First aid tips for pet owners
Do you know what you would do if your dog ate some chocolate? What if your cat had a seizure? What if your pet was overheating on a hot summer day, or fell down the stairs and started limping?
Knowing some basic first aid information and being prepared for emergencies can help you avoid the feelings of panic that may accompany these situations. First aid care is not a substitute for veterinary care, but it may save your pet’s life until you can get them veterinary care. In case of an emergency, call your veterinarian or local veterinary emergency hospital so they can be ready when you arrive.
When traveling with your pet, consider bringing a simpler, travel-sized version of the pet first aid kit you keep at home, and have the phone numbers of your veterinarian, the national animal poison control hotline (888-426-4235), and a 24-hour emergency veterinary hospital in the area where you will be visiting.
When traveling without your pet, be sure to consider who's in charge while you're away and what they'll need to keep your pet safe and healthy.
For your safety
An injury may not only cause your pet pain, but also fear and confusion. These things can make even the gentlest of pets unpredictable or even dangerous. To protect you both:
- Avoid any attempt to hug an injured pet.
- Keep your face away from your pet’s mouth.
- Apply a muzzle if your pet threatens to bite.
- Whenever possible, ask other people to help you move your pet.
Remember: Any first aid administered to your pet should be followed by immediate veterinary care. First aid care is not a substitute for veterinary care, but it may save your pet's life until it receives veterinary treatment.
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Keep first aid information on hand, whether at home or in the clinic.
Also in Spanish: Primeros Auxilios para Mascotas
If your pet is poisoned or exposed to toxins
If your pet is injured, bleeding, or bitten
If your pet has heatstroke or goes into shock
If your pet is having a seizure
If your pet is choking
If your pet is not breathing
If your pet has no heartbeat
First aid kit for pets
Keep a kit of basic first aid supplies for the pets in your household. Many items in a family first aid kit can be used for pets, too. Your veterinarian may recommend additional items for your kit based on your pet’s medical condition.
- Important phone numbers (veterinarian, emergency hospital, poison control, animal control, nonemergency police)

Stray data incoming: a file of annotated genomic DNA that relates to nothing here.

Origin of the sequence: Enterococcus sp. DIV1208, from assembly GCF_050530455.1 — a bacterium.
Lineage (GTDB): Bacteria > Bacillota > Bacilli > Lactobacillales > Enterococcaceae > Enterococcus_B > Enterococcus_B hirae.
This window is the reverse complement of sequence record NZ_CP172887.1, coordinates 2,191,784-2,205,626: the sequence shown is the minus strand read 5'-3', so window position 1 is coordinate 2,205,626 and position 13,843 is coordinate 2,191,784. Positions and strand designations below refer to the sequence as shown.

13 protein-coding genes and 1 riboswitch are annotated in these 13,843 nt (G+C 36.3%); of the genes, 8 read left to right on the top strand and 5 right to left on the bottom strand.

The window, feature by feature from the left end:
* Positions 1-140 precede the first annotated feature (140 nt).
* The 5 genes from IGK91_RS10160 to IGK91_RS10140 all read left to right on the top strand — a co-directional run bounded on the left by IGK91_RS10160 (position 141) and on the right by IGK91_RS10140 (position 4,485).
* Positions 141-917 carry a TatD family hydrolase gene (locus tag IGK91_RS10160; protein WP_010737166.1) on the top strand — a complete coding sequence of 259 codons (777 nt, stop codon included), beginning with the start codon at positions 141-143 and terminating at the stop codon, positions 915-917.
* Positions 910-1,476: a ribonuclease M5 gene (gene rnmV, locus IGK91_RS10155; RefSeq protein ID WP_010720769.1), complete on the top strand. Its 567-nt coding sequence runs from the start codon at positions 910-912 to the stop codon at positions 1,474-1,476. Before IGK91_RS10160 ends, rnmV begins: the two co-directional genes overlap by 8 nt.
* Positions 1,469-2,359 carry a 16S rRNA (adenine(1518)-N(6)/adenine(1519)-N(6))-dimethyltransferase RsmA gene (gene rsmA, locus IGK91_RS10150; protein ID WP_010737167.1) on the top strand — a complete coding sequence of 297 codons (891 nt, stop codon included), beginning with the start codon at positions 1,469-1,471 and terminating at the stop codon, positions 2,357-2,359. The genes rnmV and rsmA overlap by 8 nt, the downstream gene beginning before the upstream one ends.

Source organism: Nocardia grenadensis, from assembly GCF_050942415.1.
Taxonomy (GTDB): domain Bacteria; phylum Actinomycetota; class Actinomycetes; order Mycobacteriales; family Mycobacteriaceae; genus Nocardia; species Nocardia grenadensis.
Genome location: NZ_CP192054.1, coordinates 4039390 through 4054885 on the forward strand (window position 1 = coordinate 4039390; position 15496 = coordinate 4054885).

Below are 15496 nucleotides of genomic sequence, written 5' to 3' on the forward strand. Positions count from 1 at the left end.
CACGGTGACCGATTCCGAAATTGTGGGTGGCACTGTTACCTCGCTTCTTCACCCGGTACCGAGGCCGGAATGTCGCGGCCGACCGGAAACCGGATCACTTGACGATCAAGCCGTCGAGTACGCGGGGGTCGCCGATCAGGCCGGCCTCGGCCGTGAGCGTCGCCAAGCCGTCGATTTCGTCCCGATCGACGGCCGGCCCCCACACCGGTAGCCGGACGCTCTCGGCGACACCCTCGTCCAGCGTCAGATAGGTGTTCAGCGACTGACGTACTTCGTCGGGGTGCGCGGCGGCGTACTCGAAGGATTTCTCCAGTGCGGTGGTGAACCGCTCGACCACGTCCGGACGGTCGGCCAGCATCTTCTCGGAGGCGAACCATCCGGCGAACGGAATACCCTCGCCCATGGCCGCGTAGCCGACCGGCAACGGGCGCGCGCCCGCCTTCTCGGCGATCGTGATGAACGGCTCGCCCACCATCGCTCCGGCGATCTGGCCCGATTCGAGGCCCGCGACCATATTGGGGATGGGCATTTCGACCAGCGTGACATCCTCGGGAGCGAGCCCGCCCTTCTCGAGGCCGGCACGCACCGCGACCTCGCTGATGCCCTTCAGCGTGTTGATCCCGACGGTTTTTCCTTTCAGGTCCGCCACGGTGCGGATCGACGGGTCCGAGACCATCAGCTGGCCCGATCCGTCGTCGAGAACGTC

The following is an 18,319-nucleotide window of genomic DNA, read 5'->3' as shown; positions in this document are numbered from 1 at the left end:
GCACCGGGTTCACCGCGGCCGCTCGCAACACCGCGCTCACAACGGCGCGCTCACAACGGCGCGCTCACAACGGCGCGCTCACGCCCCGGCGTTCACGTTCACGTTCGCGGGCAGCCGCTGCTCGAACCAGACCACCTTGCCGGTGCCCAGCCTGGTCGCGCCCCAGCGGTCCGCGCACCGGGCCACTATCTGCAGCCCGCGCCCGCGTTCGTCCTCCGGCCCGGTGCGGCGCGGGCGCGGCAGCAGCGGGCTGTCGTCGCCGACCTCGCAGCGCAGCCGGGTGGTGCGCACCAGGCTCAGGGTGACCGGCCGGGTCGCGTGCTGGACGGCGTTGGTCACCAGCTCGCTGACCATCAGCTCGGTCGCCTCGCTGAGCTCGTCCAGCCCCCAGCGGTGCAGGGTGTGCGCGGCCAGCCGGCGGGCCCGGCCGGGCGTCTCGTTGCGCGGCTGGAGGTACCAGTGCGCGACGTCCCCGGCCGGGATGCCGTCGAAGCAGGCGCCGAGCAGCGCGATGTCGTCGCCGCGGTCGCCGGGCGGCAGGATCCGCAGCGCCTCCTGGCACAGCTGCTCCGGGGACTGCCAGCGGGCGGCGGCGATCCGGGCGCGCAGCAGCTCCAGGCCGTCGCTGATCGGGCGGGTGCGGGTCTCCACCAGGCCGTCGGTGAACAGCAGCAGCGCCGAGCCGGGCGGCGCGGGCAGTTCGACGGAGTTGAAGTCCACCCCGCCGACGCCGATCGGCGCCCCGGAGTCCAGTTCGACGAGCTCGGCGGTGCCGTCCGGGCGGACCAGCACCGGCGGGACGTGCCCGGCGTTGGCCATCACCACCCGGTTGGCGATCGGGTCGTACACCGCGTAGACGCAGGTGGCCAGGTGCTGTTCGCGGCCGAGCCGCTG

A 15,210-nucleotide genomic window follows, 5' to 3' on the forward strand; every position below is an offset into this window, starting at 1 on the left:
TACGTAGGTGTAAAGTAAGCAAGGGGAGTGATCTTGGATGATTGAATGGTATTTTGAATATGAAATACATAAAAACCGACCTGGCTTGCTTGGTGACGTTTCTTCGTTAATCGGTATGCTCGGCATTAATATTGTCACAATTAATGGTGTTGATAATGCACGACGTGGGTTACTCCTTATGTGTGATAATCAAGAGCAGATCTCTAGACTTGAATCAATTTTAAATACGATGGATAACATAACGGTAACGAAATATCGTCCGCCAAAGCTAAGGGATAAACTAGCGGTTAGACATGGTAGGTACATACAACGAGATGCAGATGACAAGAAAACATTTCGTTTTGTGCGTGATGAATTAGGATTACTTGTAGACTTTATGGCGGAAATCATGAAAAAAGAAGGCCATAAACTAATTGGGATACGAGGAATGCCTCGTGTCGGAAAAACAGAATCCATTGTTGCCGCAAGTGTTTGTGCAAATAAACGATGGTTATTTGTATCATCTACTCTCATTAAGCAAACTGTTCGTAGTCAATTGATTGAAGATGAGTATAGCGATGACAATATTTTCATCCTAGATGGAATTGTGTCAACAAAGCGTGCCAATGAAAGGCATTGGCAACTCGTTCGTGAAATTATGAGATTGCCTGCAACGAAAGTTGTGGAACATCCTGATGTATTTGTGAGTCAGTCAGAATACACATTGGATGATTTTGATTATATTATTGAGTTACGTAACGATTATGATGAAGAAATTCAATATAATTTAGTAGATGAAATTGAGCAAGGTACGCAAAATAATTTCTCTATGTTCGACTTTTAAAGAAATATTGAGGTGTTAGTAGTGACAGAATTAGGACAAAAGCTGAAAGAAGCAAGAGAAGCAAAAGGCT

- A copy of your pet’s medical record, including any medications your pet is receiving
- Digital thermometer to take your pet’s temperature
- Muzzle to prevent bites (DO NOT muzzle your pet if they are vomiting.)
- Spare leash and collar
- Gauze roll for wrapping wounds or muzzling an injured animal
- Clean towels for restraining cats, cleaning, or padding
- Nonstick bandages or strips of clean cloth to control bleeding or protect wounds
- Self-adhering, nonstick tape for bandages
- Adhesive tape for securing bandages
- Scissors with blunt ends for safely cutting bandage materials
- Disposable gloves to protect your hands
- Small flashlight for examining eyes, wounds, etc.
- Tweezers to remove small foreign objects
- Eye dropper (or large syringe without needle) to give oral treatments or flush wounds
- Sterile lubricating jelly to protect wounds/eyes
- Activated charcoal to absorb poison (Use only if instructed to do so by your veterinarian or a poison control center.)
- 3% hydrogen peroxide to induce vomiting (Always contact your veterinarian or poison control center before inducing vomiting. Do not give more than one dose unless otherwise instructed by your veterinarian. Do not use hydrogen peroxide on wounds.)
- Saline solution for cleansing wounds or flushing eyes (Saline solution sold for use with contact lenses works well for most purposes.)
- Pet First Aid (American Animal Hospital Association (AAHA)/Healthy Pet)
- Basic First Aid for Your Pet (The University of Illinois College of Veterinary Medicine)
- First Aid for Pets (American Red Cross)
- First Aid and Emergency Care (VeterinaryPartner.com)